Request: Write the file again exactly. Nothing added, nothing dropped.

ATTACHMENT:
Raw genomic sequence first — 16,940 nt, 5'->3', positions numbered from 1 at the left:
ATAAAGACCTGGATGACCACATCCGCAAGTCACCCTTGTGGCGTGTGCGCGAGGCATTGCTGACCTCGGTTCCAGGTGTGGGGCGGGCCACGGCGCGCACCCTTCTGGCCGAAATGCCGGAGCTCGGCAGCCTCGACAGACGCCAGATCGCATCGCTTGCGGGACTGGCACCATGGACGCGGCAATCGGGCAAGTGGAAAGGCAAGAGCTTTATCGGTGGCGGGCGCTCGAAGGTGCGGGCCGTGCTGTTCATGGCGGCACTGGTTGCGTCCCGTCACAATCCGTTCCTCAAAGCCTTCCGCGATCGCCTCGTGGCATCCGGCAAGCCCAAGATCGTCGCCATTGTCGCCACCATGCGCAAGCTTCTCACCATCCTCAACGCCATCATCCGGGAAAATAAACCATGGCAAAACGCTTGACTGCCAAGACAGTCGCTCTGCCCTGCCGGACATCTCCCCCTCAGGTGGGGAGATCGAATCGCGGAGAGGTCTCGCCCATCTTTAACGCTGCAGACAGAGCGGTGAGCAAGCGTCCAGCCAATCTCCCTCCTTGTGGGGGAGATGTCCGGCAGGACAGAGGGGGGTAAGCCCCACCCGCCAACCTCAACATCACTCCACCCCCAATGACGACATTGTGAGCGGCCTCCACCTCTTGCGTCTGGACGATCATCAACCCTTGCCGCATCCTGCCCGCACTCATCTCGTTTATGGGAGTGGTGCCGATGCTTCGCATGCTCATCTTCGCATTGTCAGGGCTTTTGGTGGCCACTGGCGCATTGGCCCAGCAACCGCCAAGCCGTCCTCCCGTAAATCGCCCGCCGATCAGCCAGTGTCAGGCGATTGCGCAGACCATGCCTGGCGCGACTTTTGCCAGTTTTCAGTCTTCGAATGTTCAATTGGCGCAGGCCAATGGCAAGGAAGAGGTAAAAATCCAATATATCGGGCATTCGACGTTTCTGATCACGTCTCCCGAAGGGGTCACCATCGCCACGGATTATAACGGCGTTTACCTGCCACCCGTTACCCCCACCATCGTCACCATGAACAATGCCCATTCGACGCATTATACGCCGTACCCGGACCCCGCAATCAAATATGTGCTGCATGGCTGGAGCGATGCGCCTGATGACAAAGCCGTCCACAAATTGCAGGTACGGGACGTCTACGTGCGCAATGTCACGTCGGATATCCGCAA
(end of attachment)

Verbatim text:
Raw genomic sequence first — 16,940 nt, 5'->3', positions numbered from 1 at the left:
ATAAAGACCTGGATGACCACATCCGCAAGTCACCCTTGTGGCGTGTGCGCGAGGCATTGCTGACCTCGGTTCCAGGTGTGGGGCGGGCCACGGCGCGCACCCTTCTGGCCGAAATGCCGGAGCTCGGCAGCCTCGACAGACGCCAGATCGCATCGCTTGCGGGACTGGCACCATGGACGCGGCAATCGGGCAAGTGGAAAGGCAAGAGCTTTATCGGTGGCGGGCGCTCGAAGGTGCGGGCCGTGCTGTTCATGGCGGCACTGGTTGCGTCCCGTCACAATCCGTTCCTCAAAGCCTTCCGCGATCGCCTCGTGGCATCCGGCAAGCCCAAGATCGTCGCCATTGTCGCCACCATGCGCAAGCTTCTCACCATCCTCAACGCCATCATCCGGGAAAATAAACCATGGCAAAACGCTTGACTGCCAAGACAGTCGCTCTGCCCTGCCGGACATCTCCCCCTCAGGTGGGGAGATCGAATCGCGGAGAGGTCTCGCCCATCTTTAACGCTGCAGACAGAGCGGTGAGCAAGCGTCCAGCCAATCTCCCTCCTTGTGGGGGAGATGTCCGGCAGGACAGAGGGGGGTAAGCCCCACCCGCCAACCTCAACATCACTCCACCCCCAATGACGACATTGTGAGCGGCCTCCACCTCTTGCGTCTGGACGATCATCAACCCTTGCCGCATCCTGCCCGCACTCATCTCGTTTATGGGAGTGGTGCCGATGCTTCGCATGCTCATCTTCGCATTGTCAGGGCTTTTGGTGGCCACTGGCGCATTGGCCCAGCAACCGCCAAGCCGTCCTCCCGTAAATCGCCCGCCGATCAGCCAGTGTCAGGCGATTGCGCAGACCATGCCTGGCGCGACTTTTGCCAGTTTTCAGTCTTCGAATGTTCAATTGGCGCAGGCCAATGGCAAGGAAGAGGTAAAAATCCAATATATCGGGCATTCGACGTTTCTGATCACGTCTCCCGAAGGGGTCACCATCGCCACGGATTATAACGGCGTTTACCTGCCACCCGTTACCCCCACCATCGTCACCATGAACAATGCCCATTCGACGCATTATACGCCGTACCCGGACCCCGCAATCAAATATGTGCTGCATGGCTGGAGCGATGCGCCTGATGACAAAGCCGTCCACAAATTGCAGGTACGGGACGTCTACGTGCGCAATGTCACGTCGGATATCCGCAA